What If Something Goes Wrong?

It’s very unlikely that something will go wrong… If you have a problem, simply plug your iPhone to your computer, launch iTunes, and click “restore”. As I mentioned above, it will restore your iPhone to factory settings.

Why Are You Still Reading This?

What? You’re still aren’t sure about this whole jailbreak thing? You’re missing out big time. An unjailbroken iPhone is a plain boring iPhone! Jailbreaking is the best thing that has happened to my iPhone and I seriously can’t live without it.

What Is Unlocking?

Definition of Unlocking

Unlocking is the removal of SIM restrictions on the modem, allowing the use of the iPhone on any carrier. There are 2 types of iPhone unlocks:

  • software unlock: the iPhone is unlocked by a software
  • hardware unlock: modification have to be made to the actual hardware to unlock the phone

Software unlocks are safer because they do not modify your device and can easily be reverted back. Soft unlocks are mostly developed for free by the Dev Team, an international group of iPhone hackers. Hardware unlocks are a little tricky and usually cost money. In clear, if you want to unlock your iPhone, you can do it for free by with a safe software unlock.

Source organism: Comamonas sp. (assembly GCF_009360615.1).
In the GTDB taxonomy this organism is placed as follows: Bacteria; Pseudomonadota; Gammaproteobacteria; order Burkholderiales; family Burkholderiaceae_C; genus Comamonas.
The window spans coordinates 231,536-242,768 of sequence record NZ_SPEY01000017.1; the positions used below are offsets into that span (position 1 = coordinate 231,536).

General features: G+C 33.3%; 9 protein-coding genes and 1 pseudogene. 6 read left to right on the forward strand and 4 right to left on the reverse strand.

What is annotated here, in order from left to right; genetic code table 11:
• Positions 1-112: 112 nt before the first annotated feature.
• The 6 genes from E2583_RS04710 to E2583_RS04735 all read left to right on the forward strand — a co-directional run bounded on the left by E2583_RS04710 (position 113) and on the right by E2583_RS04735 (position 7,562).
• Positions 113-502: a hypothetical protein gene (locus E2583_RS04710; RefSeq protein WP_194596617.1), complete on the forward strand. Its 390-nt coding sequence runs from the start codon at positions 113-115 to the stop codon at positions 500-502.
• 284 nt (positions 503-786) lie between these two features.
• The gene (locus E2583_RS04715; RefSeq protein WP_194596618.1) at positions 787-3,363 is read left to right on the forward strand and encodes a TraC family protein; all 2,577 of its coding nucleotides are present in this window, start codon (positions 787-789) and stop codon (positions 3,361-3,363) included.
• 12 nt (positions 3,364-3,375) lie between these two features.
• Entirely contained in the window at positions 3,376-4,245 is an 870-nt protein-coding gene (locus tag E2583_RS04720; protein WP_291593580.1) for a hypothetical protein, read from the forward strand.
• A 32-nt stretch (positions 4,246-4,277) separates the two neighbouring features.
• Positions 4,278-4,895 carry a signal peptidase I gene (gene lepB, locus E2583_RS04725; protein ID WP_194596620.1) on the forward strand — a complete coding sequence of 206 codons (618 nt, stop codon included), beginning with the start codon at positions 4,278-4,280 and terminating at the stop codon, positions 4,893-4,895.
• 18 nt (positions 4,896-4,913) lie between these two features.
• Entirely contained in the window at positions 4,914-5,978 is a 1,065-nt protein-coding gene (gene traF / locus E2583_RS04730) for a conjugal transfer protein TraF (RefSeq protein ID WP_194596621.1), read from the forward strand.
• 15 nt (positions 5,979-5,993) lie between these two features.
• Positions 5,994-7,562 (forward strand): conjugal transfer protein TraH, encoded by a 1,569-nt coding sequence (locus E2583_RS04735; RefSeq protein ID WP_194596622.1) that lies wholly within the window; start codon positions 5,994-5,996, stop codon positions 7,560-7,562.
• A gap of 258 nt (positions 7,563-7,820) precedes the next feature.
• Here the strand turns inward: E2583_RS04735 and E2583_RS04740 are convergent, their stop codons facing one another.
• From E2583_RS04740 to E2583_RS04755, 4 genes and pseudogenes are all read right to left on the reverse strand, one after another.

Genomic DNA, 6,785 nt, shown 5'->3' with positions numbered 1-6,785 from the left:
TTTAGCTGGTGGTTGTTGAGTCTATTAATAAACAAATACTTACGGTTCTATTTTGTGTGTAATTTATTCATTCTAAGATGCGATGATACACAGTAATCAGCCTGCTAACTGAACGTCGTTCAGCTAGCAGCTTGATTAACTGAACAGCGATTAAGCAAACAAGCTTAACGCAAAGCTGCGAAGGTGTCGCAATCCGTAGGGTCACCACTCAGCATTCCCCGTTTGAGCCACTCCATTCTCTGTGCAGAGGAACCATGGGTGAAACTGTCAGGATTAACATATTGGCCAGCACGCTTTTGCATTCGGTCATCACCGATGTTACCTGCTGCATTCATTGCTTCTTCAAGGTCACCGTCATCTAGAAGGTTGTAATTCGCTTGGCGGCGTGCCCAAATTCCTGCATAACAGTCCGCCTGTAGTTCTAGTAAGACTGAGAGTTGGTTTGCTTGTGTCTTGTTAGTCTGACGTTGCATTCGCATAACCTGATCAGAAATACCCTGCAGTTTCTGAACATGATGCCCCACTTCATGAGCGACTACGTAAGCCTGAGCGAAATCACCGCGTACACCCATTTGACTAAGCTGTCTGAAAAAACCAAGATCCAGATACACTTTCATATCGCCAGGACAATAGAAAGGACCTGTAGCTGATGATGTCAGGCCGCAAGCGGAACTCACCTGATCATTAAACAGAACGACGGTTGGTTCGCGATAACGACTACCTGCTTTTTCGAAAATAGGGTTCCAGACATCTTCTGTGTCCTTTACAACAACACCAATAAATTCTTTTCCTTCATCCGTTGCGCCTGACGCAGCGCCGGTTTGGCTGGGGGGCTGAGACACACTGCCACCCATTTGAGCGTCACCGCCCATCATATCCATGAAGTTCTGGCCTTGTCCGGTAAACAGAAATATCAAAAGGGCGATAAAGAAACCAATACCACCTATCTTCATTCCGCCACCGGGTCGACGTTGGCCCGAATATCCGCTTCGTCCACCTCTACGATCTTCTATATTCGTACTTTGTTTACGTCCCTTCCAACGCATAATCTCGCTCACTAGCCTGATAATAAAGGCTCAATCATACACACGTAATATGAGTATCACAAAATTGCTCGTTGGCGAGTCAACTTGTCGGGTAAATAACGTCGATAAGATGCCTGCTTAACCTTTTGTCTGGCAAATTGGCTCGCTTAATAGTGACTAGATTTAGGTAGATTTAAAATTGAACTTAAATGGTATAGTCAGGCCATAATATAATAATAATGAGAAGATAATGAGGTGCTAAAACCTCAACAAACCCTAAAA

Is Unlocking Legal?

According to Wikipedia, “unlocking a phone without the permission or unlocking code from the provider is usually in breach of the agreement with the provider, though most countries do not make specific laws prohibiting the removal of SIM locks. In the United States the DMCA formerly was claimed to criminalize unlocking. However, an exemption that took effect 27 November 2006 specifically permits it.”

Why Unlock Your iPhone

The main reason to unlock your iPhone is if you want to use it with a different service provider (ie T-Mobile). An unlocked iPhone also has a better resell value.

Why Not Unlock Your iPhone

If you’re good with your phone carrier and will not use your iPhone internationally, there is absolutely no reason for you to unlock your iPhone.

How Do I Unlock My iPhone?

Before unlocking your iPhone, you will have to jailbreak it. The unlock can either be done from a computer, or directly from the iPhone. Check out my iPhone unlock tutorials for step by step instructions.

What If Something Goes Wrong?

Although unlocks can sometimes mess up your settings a little bit, they are constantly improved to fix errors and bugs. If something goes wrong, you can always restore your iPhone to factory settings.

In Short…

I case you’re still not really sure you understand the difference between jailbreaking and unlocking, let me put it in very simple words. Jailbreaking an iPhone means that 3rd party applications can be installed on it (ie. apps from other developers than Apple). Unlocking an iPhone means that any SIM card can be used on it.

Written by

Computer Science Student from University of Cincinnati turned writer with my first iPhone. I like to travel, make friends with tech minded folks on internet. I write on my 13″ MacBook Pro Retina and iPad Air Cellular. Black iPhone 5S is my sidekick.